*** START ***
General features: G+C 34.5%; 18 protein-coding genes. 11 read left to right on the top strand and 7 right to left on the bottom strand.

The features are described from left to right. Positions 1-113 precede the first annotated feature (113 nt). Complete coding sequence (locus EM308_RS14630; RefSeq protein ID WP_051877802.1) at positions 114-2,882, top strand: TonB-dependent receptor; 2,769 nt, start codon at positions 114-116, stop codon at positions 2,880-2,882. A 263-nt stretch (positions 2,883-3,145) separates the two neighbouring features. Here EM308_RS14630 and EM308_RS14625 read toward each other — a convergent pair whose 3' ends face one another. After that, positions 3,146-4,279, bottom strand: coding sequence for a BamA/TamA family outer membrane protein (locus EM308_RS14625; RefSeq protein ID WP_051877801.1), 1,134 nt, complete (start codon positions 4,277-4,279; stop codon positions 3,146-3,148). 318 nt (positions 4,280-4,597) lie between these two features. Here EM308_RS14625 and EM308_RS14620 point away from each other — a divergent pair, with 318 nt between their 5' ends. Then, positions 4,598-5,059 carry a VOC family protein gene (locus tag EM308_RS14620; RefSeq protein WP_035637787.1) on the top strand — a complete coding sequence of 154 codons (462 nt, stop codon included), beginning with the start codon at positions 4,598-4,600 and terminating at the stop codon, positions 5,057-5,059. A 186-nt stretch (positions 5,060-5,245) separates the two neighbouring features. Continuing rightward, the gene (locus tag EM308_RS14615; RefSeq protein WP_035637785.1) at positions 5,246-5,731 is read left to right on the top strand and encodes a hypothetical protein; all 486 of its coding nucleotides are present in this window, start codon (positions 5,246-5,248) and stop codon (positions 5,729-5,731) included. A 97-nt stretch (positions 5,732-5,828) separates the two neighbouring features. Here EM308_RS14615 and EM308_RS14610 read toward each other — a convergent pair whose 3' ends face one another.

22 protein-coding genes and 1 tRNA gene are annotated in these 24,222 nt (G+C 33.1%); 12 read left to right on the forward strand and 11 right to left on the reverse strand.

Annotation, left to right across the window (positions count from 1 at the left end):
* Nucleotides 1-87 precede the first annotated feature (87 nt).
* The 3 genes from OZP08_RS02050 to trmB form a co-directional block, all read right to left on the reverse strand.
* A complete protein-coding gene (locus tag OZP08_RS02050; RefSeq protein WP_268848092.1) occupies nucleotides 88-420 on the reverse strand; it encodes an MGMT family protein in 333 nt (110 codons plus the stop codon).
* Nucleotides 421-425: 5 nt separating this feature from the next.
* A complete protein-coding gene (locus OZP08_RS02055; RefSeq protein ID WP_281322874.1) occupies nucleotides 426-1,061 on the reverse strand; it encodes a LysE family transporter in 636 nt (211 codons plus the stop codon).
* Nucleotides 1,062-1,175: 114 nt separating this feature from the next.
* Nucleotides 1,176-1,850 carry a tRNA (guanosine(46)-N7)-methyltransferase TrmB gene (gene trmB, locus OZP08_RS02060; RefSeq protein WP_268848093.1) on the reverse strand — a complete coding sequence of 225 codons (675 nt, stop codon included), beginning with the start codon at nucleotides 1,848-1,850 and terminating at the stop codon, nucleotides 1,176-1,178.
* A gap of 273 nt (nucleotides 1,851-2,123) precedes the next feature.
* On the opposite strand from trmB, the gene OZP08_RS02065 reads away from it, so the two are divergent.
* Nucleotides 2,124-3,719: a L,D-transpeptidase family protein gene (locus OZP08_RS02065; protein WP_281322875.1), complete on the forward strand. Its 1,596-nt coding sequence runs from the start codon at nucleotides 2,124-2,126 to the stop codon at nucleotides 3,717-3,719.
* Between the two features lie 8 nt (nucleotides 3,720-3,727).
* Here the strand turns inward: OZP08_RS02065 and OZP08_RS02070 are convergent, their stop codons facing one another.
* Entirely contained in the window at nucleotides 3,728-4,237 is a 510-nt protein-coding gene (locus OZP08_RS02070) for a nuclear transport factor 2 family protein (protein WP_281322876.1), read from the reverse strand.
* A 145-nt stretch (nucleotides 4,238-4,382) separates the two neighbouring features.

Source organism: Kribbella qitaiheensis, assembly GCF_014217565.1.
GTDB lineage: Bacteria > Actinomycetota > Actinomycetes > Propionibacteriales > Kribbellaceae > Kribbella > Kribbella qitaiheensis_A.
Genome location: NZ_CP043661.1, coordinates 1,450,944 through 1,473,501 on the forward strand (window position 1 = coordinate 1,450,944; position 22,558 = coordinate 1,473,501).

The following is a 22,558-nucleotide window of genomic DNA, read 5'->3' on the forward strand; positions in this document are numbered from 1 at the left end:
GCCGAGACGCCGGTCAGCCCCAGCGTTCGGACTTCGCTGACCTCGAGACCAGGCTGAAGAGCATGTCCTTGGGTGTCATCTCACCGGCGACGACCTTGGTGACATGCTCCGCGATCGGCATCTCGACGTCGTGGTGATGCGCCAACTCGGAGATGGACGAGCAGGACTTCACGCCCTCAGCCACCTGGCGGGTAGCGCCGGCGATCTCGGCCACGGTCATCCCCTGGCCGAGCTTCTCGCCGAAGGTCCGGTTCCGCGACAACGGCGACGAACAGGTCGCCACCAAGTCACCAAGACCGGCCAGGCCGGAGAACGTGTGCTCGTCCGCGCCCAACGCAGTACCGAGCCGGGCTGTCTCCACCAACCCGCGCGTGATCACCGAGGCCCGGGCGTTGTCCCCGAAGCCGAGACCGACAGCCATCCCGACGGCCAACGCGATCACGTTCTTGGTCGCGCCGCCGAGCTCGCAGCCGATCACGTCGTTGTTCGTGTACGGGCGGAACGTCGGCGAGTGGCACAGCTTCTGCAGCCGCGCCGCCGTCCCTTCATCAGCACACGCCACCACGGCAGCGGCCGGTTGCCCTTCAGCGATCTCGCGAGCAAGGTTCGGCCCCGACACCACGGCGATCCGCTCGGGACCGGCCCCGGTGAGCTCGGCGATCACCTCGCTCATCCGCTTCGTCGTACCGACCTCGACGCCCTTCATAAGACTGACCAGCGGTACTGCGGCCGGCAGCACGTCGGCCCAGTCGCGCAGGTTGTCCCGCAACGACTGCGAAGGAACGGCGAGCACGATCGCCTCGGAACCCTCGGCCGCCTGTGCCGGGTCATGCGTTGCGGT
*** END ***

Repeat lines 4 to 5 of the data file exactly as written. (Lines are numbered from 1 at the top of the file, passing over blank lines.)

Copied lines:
Annotation, left to right across the window (positions count from 1 at the left end):
* Nucleotides 1-87 precede the first annotated feature (87 nt).